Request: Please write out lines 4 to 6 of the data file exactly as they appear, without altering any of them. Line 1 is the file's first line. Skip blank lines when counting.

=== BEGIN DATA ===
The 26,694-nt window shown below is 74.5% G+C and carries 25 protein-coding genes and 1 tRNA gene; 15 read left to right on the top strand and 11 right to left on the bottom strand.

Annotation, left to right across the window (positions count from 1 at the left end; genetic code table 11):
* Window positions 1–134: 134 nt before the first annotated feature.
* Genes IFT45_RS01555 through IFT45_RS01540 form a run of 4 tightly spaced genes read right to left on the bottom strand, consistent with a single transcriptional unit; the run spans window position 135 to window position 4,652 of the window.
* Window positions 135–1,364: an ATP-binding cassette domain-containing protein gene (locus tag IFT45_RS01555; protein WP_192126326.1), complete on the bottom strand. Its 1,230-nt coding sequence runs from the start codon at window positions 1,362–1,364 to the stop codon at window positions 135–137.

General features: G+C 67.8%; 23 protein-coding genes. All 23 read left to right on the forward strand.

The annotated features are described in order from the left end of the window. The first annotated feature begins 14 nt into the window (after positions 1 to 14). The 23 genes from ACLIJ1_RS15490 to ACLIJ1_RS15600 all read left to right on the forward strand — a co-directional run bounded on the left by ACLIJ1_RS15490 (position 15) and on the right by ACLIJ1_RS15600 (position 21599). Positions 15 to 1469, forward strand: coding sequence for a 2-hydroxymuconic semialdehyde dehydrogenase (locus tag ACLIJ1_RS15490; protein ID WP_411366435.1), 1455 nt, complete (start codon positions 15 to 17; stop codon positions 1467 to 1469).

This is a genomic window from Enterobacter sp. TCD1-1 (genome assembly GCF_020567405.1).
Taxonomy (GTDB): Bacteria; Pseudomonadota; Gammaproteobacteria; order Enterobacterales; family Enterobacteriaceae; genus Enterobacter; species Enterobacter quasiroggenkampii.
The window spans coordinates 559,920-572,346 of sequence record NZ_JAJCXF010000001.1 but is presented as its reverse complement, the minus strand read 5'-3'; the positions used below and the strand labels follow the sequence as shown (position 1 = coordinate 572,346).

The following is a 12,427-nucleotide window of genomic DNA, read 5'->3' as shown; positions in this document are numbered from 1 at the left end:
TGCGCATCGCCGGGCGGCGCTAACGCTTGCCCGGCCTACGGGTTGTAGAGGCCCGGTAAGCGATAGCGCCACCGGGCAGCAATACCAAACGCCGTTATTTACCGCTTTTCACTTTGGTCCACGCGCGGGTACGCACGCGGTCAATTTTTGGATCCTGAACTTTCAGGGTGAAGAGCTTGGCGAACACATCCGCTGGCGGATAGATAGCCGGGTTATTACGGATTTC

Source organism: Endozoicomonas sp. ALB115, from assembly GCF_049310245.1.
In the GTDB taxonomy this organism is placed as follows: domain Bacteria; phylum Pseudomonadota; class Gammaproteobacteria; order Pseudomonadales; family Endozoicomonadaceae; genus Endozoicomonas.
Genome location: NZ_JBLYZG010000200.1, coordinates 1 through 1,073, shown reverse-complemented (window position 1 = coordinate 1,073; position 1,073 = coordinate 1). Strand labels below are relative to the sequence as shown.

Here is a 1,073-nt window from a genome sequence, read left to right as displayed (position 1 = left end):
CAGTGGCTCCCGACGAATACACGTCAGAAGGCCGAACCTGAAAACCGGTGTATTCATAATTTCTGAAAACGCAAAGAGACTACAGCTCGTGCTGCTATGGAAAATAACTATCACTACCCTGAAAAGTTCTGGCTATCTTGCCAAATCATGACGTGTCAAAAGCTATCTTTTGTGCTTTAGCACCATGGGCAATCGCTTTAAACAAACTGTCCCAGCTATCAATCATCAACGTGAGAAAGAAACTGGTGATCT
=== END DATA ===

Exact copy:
* Genes IFT45_RS01555 through IFT45_RS01540 form a run of 4 tightly spaced genes read right to left on the bottom strand, consistent with a single transcriptional unit; the run spans window position 135 to window position 4,652 of the window.
* Window positions 135–1,364: an ATP-binding cassette domain-containing protein gene (locus tag IFT45_RS01555; protein WP_192126326.1), complete on the bottom strand. Its 1,230-nt coding sequence runs from the start codon at window positions 1,362–1,364 to the stop codon at window positions 135–137.

General features: G+C 67.8%; 23 protein-coding genes. All 23 read left to right on the forward strand.